With our current changed work environments, we keep hearing about ways to adapt and protect ourselves from so many threats in relation to our physical and mental health and our work. We find ourselves in situations which we would usually take for granted or assume that someone else is looking out for us. That’s no longer the case when it comes to COVID-19 imposed isolation and taking your work home.
We all come across computer viruses and email scams from time to time. Most of us clean our files or change our passwords and email addresses to avoid this, but cyber crime is becoming more sophisticated every day. We are particularly vulnerable when we take our work home and access client data, company financials, payment data and other sensitive and private information on our own devices. And if you are running a business, the damage can be large-scale and extremely expensive.
If you don’t think it affects you, think again!
The Australian Government’s cybercrime reporting tool ReportCyber last year received 13,672 lodgements from companies and individuals in only 3 months of reporting (July to September 2019). This represents an average financial loss of $6,000 per report, more than $890,000 reported losses each day, with an estimated annual combined loss of $328 million. These statistics do not take in to account the rise in cybercrime during COVID-19.
However, since early March 2020, the Australian Cyber Security Centre’s Threat Update has reported that there has been a significant increase in COVID-19 themed malicious cyber activity aimed at individuals and businesses across Australia, and these continue to rise. The Australian Competition and Consumer Commission’s Scam Watch has alerted us to specific COVID-19 related scams which affect both businesses and individuals, and how scammers have changed the way they approach us, taking in to account vulnerabilities associated with working from home and increased online transacting.
Minimizing the risk of Cyber attacks on your Business’s bottom line
Risk Mitigation is the first step in protecting your business through firewalls, anti-malware software, regular back up of data, staff training to be able to identify fraudulent emails.
However, even the most diligent of business owner cannot be fully protected through these mitigation processes when an elaborate hacker or scammer is involved.
Protect yourself and your clients
Cyber Protection insurance is designed to protect your business from financial losses in the event of computer hacking or data breach. A comprehensive Cyber policy will cover both first party and third party losses.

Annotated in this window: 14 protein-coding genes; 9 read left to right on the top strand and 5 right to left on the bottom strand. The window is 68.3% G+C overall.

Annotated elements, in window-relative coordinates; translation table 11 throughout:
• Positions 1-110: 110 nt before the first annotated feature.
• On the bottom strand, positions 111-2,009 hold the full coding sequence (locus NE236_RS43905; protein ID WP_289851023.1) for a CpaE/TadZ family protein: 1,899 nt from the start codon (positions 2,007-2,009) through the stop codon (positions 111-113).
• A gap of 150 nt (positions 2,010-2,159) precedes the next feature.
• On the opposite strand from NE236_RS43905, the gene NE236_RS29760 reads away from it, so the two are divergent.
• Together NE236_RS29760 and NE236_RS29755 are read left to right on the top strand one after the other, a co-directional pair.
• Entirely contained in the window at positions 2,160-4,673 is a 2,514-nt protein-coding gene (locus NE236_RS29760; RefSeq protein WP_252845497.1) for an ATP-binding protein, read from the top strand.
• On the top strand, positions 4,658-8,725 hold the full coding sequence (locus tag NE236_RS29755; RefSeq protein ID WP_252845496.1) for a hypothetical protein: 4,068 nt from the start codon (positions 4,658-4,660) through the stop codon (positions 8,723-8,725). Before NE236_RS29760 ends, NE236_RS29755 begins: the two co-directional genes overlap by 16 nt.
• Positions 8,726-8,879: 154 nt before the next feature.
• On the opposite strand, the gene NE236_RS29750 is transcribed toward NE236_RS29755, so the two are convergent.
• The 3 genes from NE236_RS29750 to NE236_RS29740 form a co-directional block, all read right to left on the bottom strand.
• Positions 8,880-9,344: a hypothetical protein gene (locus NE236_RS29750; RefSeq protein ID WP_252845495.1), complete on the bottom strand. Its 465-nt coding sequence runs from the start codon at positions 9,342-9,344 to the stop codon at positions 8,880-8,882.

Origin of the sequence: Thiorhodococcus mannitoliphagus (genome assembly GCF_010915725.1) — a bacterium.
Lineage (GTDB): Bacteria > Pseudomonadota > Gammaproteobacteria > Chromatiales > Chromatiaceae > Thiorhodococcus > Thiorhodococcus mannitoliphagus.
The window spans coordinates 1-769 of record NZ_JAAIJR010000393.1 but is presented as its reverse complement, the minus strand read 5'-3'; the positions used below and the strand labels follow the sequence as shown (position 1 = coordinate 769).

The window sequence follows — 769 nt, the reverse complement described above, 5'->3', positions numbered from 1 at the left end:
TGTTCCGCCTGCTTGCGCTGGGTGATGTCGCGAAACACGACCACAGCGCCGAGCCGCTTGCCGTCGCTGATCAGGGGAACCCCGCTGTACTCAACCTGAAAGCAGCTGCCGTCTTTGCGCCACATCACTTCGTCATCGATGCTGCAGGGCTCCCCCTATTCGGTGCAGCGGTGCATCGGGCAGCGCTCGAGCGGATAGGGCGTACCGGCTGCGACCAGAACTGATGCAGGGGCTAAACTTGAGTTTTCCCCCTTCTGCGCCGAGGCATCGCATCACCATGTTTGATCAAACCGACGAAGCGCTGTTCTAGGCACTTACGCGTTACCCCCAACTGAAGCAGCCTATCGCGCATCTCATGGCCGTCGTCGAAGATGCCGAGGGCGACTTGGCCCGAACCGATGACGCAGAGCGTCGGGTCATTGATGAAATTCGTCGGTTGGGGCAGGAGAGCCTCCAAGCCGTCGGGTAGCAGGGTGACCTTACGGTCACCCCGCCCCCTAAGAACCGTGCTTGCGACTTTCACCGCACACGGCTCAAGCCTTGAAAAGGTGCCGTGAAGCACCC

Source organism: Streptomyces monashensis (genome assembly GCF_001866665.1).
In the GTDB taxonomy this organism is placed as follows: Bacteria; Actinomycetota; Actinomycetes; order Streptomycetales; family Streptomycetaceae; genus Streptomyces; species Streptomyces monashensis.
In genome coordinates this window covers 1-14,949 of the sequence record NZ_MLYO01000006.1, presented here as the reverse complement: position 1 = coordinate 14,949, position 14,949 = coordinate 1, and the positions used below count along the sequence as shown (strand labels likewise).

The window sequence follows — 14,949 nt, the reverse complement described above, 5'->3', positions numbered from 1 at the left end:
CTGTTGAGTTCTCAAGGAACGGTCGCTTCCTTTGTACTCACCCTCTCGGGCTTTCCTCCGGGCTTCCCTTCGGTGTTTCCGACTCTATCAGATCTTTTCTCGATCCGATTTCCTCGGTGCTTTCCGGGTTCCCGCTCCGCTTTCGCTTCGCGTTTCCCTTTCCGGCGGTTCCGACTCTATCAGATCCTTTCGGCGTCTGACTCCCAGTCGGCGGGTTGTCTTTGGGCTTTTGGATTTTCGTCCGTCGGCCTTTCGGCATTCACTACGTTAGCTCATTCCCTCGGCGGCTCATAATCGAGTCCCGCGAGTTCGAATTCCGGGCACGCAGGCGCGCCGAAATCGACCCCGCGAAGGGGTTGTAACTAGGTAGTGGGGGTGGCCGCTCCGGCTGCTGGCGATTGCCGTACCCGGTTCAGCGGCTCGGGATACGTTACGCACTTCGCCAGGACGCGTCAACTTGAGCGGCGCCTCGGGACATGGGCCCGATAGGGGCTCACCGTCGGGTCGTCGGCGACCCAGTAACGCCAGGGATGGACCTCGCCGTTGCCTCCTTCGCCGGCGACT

Some of the common events that can result in a cyber claim include:
Cyber Liability & Privacy Protection policy can provide the following key elements of cover:
Third Party Claims:
covers the Insured’s liability to third parties from a failure to keep data secure –
First Party Costs:
reimburses the Insured for the costs they would incur to respond to a breach –
this section provides reimbursement for the Insured’s loss of profits resulting from the breach, as well as any additional necessary expenses it may need to incur to continue business as usual.
Phishing, Social Engineering and Cyber Fraud Cover:
Cyber offerings can be extended for an additional premium to include Social Engineering, Phishing and Cyber Fraud cover (subject to underwriting criteria being met).
Phishing scams are attempts by scammers to trick you into giving out personal information such as your bank account details, passwords and credit card numbers, usually by diverting you to alternative webpages, attachments and so on. For the month of April 2020, the Australian Competition and Consumer Commission’s Scam Watch reported 3,153 reports of Phishing, with a total financial loss of $63,999, and email scams represented 50% of those.
Social engineering scams are used by hackers to deceive and manipulate victims into giving out confidential information and funds. These hackers exploit individuals’ trust in order to discover their banking details, passwords or other information to cause a payment to be made to the hacker’s bank account. The scams are predominantly carried out online, for example by email or through social networking sites, however, they can occur by telephone or in person. There are numerous well-known types of social engineering scams that includes supplier invoice fraud, data theft, phishing attacks or hacking of email accounts.
CEO or Manager Impersonation is by far the most common form of social engineering due to the human element involved. The Insurance industry in general is seeing an increase in claims related to social engineering scams involving CEOs or other senior managers. Hackers are targeting senior officers who are not only in a position of authority but also have the ability to authorise large electronic transfers of funds. A single successful scam can go unnoticed for several months until it is picked up, either internally, or externally by an ‘unpaid’ supplier. For an SME a single unpaid supplier invoice can cause unwanted legal problems and seriously threaten the life of the business.
So, do you need more protection?
Planned Cover acknowledge that every business is unique and so are the business circumstances. We are in unprecedented times with substantial uncertainty. Insurance is designed to reduce or eliminate risk and assist with the protection of your assets.
Please call or email our experienced State/Account Managers to review or discuss your insurance requirements:
State Manager VIC
(03) 8508 5400
0415 304 119
State Manager NSW/ACT
(02) 9957 5700
0400 123 424
State Manager QLD/NT
(07) 3017 1500
0417 006 896
State Manager SA/TAS & National Business Manager
(08) 8363 7366
0438 442 870
State Manager WA
(08) 9261 1200
0429 338 570